Is Stuxnet the 'best' malware ever?
'Groundbreaking' worm points to a state-backed effort, say experts
Computerworld - The Stuxnet worm is a "groundbreaking" piece of malware so devious in its use of unpatched vulnerabilities, so sophisticated in its multipronged approach, that the security researchers who tore it apart believe it may be the work of state-backed professionals.
"It's amazing, really, the resources that went into this worm," said Liam O Murchu, manager of operations with Symantec's security response team.
"I'd call it groundbreaking," said Roel Schouwenberg, a senior antivirus researcher at Kaspersky Lab. In comparison, other notable attacks, like the one dubbed Aurora that hacked Google's network and those of dozens of other major companies, were child's play.
O Murchu and Schouwenberg should know: They work for the two security companies that discovered that Stuxnet exploited not just one zero-day Windows bug but four -- an unprecedented number for a single piece of malware.
Stuxnet, which was first reported in mid-June by VirusBlokAda, a little-known security firm based in Belarus, gained notoriety a month later when Microsoft confirmed that the worm was actively targeting Windows PCs that managed large-scale industrial-control systems in manufacturing and utility firms.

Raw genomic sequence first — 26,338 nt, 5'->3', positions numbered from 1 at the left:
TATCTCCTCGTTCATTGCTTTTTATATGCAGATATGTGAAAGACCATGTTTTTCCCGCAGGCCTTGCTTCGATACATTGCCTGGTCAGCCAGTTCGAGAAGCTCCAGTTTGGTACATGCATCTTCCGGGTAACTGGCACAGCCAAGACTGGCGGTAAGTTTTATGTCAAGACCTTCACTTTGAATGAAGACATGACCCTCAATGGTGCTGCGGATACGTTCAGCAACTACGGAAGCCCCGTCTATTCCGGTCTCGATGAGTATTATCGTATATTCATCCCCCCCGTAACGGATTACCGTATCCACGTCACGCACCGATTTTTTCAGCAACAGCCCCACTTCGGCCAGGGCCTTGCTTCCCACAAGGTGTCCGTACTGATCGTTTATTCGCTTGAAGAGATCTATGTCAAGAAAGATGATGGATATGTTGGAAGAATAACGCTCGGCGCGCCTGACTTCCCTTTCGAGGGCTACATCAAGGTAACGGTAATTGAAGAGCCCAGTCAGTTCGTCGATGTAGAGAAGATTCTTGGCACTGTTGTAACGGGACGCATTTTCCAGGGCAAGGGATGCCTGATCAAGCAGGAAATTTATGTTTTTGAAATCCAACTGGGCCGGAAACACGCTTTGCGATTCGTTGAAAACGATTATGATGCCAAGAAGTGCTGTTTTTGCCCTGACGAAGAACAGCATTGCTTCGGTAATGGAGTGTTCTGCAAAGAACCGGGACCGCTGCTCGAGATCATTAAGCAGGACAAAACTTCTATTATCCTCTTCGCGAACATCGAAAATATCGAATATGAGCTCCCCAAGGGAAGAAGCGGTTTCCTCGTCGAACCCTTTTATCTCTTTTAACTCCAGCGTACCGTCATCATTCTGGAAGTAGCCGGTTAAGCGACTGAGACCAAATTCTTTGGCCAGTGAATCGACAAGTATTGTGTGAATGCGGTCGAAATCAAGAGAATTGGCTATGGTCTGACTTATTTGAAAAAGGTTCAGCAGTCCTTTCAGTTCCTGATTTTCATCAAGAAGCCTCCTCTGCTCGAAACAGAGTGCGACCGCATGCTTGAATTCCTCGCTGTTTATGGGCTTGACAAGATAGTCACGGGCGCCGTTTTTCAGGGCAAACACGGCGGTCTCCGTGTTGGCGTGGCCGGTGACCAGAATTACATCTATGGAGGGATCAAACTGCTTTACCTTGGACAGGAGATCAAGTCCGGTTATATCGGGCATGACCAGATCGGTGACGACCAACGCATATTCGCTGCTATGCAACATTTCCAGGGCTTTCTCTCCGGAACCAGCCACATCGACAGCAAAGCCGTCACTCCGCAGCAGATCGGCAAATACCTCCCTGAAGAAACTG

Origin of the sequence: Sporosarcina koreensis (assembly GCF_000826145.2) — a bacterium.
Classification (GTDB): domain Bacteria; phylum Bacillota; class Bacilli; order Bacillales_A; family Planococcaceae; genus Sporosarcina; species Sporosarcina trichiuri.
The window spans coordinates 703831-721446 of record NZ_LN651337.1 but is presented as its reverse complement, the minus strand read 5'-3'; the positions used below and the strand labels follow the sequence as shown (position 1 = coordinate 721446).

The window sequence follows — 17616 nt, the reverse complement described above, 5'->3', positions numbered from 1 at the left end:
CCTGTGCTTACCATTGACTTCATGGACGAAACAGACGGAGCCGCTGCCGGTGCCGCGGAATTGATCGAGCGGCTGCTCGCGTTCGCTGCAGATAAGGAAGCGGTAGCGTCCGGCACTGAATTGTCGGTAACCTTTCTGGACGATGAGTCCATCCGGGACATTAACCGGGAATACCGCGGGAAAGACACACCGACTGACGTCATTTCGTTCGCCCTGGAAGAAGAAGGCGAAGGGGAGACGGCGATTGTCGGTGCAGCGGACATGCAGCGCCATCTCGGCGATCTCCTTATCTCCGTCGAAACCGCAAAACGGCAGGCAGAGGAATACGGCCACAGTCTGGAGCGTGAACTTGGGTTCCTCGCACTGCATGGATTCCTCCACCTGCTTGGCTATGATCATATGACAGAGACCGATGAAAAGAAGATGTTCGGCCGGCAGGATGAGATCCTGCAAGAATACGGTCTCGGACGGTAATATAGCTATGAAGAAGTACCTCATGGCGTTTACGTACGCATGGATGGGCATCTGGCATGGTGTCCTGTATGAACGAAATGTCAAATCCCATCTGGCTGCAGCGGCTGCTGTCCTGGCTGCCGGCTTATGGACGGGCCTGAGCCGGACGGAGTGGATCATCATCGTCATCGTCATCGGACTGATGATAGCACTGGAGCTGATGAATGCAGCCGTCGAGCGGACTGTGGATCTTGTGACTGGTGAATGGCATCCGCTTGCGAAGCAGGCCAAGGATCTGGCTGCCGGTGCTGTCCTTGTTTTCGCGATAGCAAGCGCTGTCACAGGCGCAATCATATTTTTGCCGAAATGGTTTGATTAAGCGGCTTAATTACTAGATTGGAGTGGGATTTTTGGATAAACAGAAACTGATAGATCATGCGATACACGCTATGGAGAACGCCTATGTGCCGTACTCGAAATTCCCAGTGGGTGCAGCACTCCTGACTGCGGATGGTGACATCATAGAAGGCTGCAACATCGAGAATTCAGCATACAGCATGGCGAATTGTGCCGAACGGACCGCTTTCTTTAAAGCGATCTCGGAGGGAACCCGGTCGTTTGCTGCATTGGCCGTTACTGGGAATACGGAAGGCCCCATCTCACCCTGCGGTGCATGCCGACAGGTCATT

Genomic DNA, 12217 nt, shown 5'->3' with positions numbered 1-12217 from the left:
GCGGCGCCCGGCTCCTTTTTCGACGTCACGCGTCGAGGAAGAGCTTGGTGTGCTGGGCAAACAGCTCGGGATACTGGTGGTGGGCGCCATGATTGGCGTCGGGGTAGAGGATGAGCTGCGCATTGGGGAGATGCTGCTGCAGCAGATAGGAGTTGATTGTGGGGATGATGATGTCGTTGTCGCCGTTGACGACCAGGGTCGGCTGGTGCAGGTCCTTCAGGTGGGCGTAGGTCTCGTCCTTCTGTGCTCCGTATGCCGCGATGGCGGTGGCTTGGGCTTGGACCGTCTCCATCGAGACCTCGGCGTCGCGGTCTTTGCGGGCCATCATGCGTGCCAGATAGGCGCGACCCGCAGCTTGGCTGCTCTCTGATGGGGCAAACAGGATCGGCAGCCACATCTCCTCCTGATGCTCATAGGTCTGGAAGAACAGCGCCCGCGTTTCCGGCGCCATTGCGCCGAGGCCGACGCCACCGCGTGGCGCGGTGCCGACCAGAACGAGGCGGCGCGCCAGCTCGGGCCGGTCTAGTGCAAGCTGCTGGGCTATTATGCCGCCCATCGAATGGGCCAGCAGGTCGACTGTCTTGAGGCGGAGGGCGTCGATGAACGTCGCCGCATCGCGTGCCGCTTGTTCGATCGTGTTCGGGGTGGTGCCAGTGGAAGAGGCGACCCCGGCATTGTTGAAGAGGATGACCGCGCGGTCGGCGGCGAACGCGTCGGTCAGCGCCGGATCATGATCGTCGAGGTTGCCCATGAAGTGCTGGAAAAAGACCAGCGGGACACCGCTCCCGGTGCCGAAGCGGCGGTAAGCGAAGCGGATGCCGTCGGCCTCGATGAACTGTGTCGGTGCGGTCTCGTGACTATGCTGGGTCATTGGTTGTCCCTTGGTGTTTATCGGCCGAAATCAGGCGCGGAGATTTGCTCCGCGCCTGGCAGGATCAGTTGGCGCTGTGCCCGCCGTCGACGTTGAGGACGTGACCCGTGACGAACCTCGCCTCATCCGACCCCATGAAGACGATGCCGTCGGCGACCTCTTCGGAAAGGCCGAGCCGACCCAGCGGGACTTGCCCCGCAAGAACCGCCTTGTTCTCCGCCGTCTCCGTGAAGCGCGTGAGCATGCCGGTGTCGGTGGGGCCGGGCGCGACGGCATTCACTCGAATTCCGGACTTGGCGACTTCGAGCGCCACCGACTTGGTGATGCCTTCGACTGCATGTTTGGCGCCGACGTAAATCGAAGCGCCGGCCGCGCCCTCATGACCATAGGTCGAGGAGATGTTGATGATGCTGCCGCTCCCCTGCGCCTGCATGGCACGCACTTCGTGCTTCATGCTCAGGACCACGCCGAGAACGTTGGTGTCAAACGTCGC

Those control systems are often referred to using the acronym SCADA, for "supervisory control and data acquisition." They run everything from power plants and factory machinery to oil pipelines and military installations.
At the time it was first publicly identified in June, researchers believed that Stuxnet -- whose roots were later traced as far back as June 2009 -- exploited just one unpatched, or "zero-day," vulnerability in Windows and spread through infected USB flash drives.
Iran was hardest hit by Stuxnet, according to Symantec researchers, who said in July that nearly 60% of all infected PCs were located in that country.
On Aug. 2, Microsoft issued an emergency update to patch the bug that Stuxnet was then known to exploit in Windows shortcuts.
But unbeknownst to Microsoft, Stuxnet could actually use four zero-day vulnerabilities to gain access to corporate networks. Once it had access to a network, it would seek out and infect the specific machines that managed SCADA systems controlled by software from German electronics giant Siemens.
With a sample of Stuxnet in hand, researchers at both Kaspersky and Symantec went to work, digging deep into its code to learn how it ticked.
The two companies independently found attack code that targeted three more unpatched Windows bugs.
"Within a week or week and a half [of news of Stuxnet], we discovered the print spooler bug," said Schouwenberg. "Then we found one of the EoP [elevation of privilege] bugs." Microsoft researchers discovered a second EoP flaw, Schouwenberg said.
Working independently, Symantec researchers found the print spooler bug and two EoP vulnerabilities in August.
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